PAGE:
Sören Amelang is a staff Correspondent for Clean Energy Wire. During his 15 years at the news agency Reuters, he wrote about international business, economics and politics. He was lead writer for Reuters’ German coverage of the financial crisis and the ensuing debt crisis in Europe. He holds a BA in Development Studies from Liverpool University and an MA in International Relations from the University of Sussex.

Via Clean Energy Wire


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Tech World: “Lilium unveils five seater all electric air taxi”

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1 in 4 New Cars in Europe will be Electric by 2025 – Study Sun, 13 Sep 2020 04:03:15 +0000 ( Clean Energy Wire) – One in four cars produced in Europe in 2025 will be fully electric, a study by the Chemnitz Automotive Institute (CATI) has predicted. The researchers say factories across Europe will churn out more than two million electric cars by the middle of the decade, more than half of which will be produced in Germany.

While the overall car market has been shrinking in the first half of 2020, to a significant extent due to slumping demand during the coronavirus crisis, the share of e-cars is rising and has now reached almost four percent of new registrations in Germany. “We currently see a scale-up of e-mobility, but this still happens with the brakes on. But this will be changing in the next two years,” the researchers argue, adding that carmakers urgently need an electric boom to stay below the EU’s CO2 emission limits to avoid heavy fines.

In 2019, about 276,500 e-cars were produced at 17 locations in eight European countries, and the researchers say there will be a doubling of capacity by 2022 at 35 locations in eleven countries. By 2025, Germany alone will produce about 1.1 million e-cars per year.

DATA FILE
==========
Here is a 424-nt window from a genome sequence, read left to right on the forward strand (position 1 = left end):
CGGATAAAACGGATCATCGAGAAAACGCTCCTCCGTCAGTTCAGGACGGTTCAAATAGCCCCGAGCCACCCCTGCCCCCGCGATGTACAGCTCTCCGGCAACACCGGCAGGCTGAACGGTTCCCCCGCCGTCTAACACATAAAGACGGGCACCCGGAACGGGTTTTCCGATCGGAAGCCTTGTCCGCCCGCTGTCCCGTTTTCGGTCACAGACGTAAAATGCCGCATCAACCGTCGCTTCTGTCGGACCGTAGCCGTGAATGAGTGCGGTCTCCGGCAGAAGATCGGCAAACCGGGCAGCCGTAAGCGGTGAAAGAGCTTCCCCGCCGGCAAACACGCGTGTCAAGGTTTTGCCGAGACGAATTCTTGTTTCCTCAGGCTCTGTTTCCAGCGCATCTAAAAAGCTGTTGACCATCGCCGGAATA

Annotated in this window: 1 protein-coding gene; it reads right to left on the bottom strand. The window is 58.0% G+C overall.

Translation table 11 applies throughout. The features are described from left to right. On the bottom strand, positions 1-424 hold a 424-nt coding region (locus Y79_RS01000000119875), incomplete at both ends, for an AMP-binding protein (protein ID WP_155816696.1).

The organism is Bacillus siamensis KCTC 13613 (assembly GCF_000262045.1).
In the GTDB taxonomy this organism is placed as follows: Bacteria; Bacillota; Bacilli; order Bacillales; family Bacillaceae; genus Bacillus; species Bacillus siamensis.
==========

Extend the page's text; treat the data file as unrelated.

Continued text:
Germany already is Europe’s biggest car producer but the country’s famed automotive industry has suffered greatly from the ‘dieselgate’ emissions fraud scandal and the technological shift in the industry towards alternative engines, which many large carmakers have adopted in earnest relatively late.

Most carmakers now are preparing a huge increase in the sale of e-cars and the government hopes to bring ten million of them on the road by 2030. However, due to the pandemic’s economic impact and other more structural difficulties, the industry and especially supplier companies have called for direct state support to survive the current turmoil.

Via Clean Energy Wire


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Nearly 10% German New Car Registrations will be Electric this Year, up 130% Sat, 05 Sep 2020 04:02:16 +0000 By Sören Amelang | –

( Clean Energy Wire) – The share of new electric vehicle registrations in Germany reached a new record in August. The number of new purely electric vehicles (BEV) rose 220 percent from last year, to 16,076 vehicles. Their total share is now 6.4 percent, the country’s Federal Motor Transport Authority KBA said in a press release.